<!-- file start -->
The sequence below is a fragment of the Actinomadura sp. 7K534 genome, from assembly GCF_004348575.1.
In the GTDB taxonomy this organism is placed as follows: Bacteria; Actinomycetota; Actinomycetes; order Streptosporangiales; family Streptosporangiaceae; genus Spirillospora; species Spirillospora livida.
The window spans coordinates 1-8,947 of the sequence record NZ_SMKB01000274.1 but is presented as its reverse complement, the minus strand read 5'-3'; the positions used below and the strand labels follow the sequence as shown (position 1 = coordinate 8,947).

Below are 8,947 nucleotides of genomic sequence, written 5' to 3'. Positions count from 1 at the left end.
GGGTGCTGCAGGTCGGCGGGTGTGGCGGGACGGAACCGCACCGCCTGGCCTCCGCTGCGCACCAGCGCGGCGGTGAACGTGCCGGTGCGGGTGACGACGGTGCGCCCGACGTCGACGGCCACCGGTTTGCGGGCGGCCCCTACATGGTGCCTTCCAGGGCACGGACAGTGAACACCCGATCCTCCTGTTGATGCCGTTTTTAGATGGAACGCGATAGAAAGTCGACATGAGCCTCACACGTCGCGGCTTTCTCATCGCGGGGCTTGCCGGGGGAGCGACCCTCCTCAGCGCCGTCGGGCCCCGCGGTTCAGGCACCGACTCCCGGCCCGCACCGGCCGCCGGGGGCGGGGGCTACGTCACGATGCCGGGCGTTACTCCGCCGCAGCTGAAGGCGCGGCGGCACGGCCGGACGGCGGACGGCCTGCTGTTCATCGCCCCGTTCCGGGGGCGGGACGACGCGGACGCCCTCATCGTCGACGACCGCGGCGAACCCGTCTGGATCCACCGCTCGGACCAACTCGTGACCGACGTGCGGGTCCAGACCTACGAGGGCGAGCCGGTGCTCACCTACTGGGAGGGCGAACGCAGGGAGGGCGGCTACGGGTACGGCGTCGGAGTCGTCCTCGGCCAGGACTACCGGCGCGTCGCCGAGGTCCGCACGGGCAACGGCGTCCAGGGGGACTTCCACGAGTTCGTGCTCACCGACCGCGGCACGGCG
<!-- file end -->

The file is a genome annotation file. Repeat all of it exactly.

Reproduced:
The sequence below is a fragment of the Actinomadura sp. 7K534 genome, from assembly GCF_004348575.1.
In the GTDB taxonomy this organism is placed as follows: Bacteria; Actinomycetota; Actinomycetes; order Streptosporangiales; family Streptosporangiaceae; genus Spirillospora; species Spirillospora livida.
The window spans coordinates 1-8,947 of the sequence record NZ_SMKB01000274.1 but is presented as its reverse complement, the minus strand read 5'-3'; the positions used below and the strand labels follow the sequence as shown (position 1 = coordinate 8,947).

Below are 8,947 nucleotides of genomic sequence, written 5' to 3'. Positions count from 1 at the left end.
GGGTGCTGCAGGTCGGCGGGTGTGGCGGGACGGAACCGCACCGCCTGGCCTCCGCTGCGCACCAGCGCGGCGGTGAACGTGCCGGTGCGGGTGACGACGGTGCGCCCGACGTCGACGGCCACCGGTTTGCGGGCGGCCCCTACATGGTGCCTTCCAGGGCACGGACAGTGAACACCCGATCCTCCTGTTGATGCCGTTTTTAGATGGAACGCGATAGAAAGTCGACATGAGCCTCACACGTCGCGGCTTTCTCATCGCGGGGCTTGCCGGGGGAGCGACCCTCCTCAGCGCCGTCGGGCCCCGCGGTTCAGGCACCGACTCCCGGCCCGCACCGGCCGCCGGGGGCGGGGGCTACGTCACGATGCCGGGCGTTACTCCGCCGCAGCTGAAGGCGCGGCGGCACGGCCGGACGGCGGACGGCCTGCTGTTCATCGCCCCGTTCCGGGGGCGGGACGACGCGGACGCCCTCATCGTCGACGACCGCGGCGAACCCGTCTGGATCCACCGCTCGGACCAACTCGTGACCGACGTGCGGGTCCAGACCTACGAGGGCGAGCCGGTGCTCACCTACTGGGAGGGCGAACGCAGGGAGGGCGGCTACGGGTACGGCGTCGGAGTCGTCCTCGGCCAGGACTACCGGCGCGTCGCCGAGGTCCGCACGGGCAACGGCGTCCAGGGGGACTTCCACGAGTTCGTGCTCACCGACCGCGGCACGGCG